Ex Parte LevinsonAnnotate this Case
274 S.W.2d 76 (1955)
Ex parte Malcolm M. LEVINSON.
Court of Criminal Appeals of Texas.
January 5, 1955.
*77 Crouch & Pringle, Brantley Pringle, Fort Worth, for appellant.
Wesley Dice, State's Atty., Austin, for the State.
By Sec. 2 of art. 725c, Vernon's P.C., it is made unlawful for "any person to habitually use narcotic drugs" or to be "addicted to the use of narcotic drugs".
Under the information charging that he was guilty of both unlawful acts, relator, upon his plea of guilty, was convicted and his punishment assessed at confinement for a term of one year in the Tarrant County jail.
The jail term was probated, however, to one year in the United States Public Health Service Hospital for treatment, under the provisions of Sec. 4 of said article.
Relator elected not to seek relief from such conviction by appealing from said judgment, but, rather, relies upon the writ of habeas corpus direct to this court. Of necessity, in order to pursue that remedy, he must show that the judgment is absolutely void. In view thereof, the insistence, here, is that the statute upon which the conviction rests is void and creates no offense.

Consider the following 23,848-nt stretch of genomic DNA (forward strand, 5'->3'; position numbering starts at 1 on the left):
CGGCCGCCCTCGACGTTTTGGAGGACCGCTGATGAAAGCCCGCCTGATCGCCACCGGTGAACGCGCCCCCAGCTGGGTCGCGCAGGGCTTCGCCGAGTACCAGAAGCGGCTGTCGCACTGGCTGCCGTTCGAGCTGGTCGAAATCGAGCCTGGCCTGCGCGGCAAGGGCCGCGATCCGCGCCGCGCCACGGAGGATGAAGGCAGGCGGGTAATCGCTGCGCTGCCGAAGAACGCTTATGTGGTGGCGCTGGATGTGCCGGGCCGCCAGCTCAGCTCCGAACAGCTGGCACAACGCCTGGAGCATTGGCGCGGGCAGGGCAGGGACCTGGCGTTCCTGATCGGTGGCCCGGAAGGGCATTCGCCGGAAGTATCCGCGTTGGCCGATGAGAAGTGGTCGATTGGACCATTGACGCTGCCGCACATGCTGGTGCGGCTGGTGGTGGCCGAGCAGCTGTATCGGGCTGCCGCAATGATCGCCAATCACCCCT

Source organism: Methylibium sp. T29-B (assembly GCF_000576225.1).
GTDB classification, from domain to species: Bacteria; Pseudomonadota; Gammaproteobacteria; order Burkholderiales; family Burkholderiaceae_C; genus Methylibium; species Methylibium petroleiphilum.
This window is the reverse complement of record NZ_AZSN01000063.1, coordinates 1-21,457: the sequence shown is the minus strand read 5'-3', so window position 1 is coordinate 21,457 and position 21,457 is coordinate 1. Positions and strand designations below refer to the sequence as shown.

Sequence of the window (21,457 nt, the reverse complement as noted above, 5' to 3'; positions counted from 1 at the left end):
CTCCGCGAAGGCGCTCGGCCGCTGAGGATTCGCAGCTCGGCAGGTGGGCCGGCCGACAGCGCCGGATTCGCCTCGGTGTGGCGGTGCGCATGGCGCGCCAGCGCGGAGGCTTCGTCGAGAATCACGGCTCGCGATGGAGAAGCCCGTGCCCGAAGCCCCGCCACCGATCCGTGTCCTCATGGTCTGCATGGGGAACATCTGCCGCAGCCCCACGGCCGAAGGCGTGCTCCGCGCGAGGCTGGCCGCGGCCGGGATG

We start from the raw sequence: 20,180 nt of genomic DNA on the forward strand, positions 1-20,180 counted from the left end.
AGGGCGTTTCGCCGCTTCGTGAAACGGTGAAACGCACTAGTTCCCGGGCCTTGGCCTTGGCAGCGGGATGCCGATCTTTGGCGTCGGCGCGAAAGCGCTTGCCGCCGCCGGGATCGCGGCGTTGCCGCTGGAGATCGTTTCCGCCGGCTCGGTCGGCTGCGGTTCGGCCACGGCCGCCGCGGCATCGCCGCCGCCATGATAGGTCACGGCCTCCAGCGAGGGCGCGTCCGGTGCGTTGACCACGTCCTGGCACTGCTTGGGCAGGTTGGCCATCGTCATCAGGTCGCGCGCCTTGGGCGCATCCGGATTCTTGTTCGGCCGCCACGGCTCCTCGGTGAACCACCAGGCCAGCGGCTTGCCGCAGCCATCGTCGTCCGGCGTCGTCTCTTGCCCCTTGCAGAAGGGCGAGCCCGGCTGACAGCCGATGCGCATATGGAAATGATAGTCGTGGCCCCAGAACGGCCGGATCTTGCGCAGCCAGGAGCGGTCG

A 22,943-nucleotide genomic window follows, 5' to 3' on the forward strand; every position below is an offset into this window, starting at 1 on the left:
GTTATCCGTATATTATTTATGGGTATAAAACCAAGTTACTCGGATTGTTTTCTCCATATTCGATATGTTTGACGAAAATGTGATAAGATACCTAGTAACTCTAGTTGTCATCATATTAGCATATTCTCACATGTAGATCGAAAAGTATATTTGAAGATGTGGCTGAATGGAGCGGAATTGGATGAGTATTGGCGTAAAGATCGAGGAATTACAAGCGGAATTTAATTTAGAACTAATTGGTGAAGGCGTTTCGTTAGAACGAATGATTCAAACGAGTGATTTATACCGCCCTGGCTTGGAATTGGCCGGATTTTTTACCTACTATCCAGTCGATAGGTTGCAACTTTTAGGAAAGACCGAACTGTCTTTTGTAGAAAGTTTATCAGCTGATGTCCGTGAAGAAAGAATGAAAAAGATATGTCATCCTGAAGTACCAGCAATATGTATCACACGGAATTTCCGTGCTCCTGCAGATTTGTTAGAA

Relator contends that the act is void because the Adult Probation and Parole Law, art. 781b, Vernon's C.C.P., is applied to convictions under the act.
Sec. 4 of the act expressly authorizes punishments which may be affixed to violations of the act to be probated or the paroling of the accused under the parole law above mentioned.
The offense created by the act is a misdemeanor.
It is now definitely settled that the Adult Probation and Parole Law does not apply to misdemeanor convictions. Ex parte Hayden, 152 Tex.Cr.R. 517, 215 S.W.2d 620; Ex parte Griffin, Tex.Cr.App., 258 S.W.2d 324; Gilderbloom v. State, Tex. Cr.App., 272 S.W.2d 106. The attempt on the part of the Legislature to apply the Adult Probation and Parole Law was without lawful authority.
The question, then, is whether the inclusion of the void probation and parole feature destroys the whole of the act.